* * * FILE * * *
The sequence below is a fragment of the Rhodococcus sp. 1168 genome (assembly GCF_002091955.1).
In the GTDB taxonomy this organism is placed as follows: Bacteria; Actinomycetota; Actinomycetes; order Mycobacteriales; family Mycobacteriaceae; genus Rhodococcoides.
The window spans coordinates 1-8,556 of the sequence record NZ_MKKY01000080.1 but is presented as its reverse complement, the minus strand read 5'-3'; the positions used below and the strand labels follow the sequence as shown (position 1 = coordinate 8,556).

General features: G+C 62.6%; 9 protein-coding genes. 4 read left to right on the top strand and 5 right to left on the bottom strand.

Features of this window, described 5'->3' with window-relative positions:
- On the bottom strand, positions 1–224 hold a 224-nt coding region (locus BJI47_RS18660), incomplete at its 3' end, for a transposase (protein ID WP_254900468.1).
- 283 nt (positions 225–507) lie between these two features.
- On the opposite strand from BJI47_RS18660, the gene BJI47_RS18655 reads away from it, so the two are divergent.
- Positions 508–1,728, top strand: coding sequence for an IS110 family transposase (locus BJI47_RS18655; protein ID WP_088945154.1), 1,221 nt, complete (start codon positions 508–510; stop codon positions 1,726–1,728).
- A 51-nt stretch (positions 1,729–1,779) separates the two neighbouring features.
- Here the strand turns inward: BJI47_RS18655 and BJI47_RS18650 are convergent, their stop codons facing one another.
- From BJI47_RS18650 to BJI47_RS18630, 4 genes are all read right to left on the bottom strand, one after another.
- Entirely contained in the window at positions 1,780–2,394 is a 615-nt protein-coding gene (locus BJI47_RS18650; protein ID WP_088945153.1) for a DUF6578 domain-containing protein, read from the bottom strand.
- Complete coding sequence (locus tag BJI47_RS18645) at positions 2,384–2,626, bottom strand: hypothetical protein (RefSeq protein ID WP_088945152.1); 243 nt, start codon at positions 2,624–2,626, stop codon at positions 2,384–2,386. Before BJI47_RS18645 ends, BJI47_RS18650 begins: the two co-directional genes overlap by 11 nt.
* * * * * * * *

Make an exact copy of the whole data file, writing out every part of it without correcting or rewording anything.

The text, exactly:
The sequence below is a fragment of the Rhodococcus sp. 1168 genome (assembly GCF_002091955.1).
In the GTDB taxonomy this organism is placed as follows: Bacteria; Actinomycetota; Actinomycetes; order Mycobacteriales; family Mycobacteriaceae; genus Rhodococcoides.
The window spans coordinates 1-8,556 of the sequence record NZ_MKKY01000080.1 but is presented as its reverse complement, the minus strand read 5'-3'; the positions used below and the strand labels follow the sequence as shown (position 1 = coordinate 8,556).

General features: G+C 62.6%; 9 protein-coding genes. 4 read left to right on the top strand and 5 right to left on the bottom strand.

Features of this window, described 5'->3' with window-relative positions:
- On the bottom strand, positions 1–224 hold a 224-nt coding region (locus BJI47_RS18660), incomplete at its 3' end, for a transposase (protein ID WP_254900468.1).
- 283 nt (positions 225–507) lie between these two features.
- On the opposite strand from BJI47_RS18660, the gene BJI47_RS18655 reads away from it, so the two are divergent.
- Positions 508–1,728, top strand: coding sequence for an IS110 family transposase (locus BJI47_RS18655; protein ID WP_088945154.1), 1,221 nt, complete (start codon positions 508–510; stop codon positions 1,726–1,728).
- A 51-nt stretch (positions 1,729–1,779) separates the two neighbouring features.
- Here the strand turns inward: BJI47_RS18655 and BJI47_RS18650 are convergent, their stop codons facing one another.
- From BJI47_RS18650 to BJI47_RS18630, 4 genes are all read right to left on the bottom strand, one after another.
- Entirely contained in the window at positions 1,780–2,394 is a 615-nt protein-coding gene (locus BJI47_RS18650; protein ID WP_088945153.1) for a DUF6578 domain-containing protein, read from the bottom strand.
- Complete coding sequence (locus tag BJI47_RS18645) at positions 2,384–2,626, bottom strand: hypothetical protein (RefSeq protein ID WP_088945152.1); 243 nt, start codon at positions 2,624–2,626, stop codon at positions 2,384–2,386. Before BJI47_RS18645 ends, BJI47_RS18650 begins: the two co-directional genes overlap by 11 nt.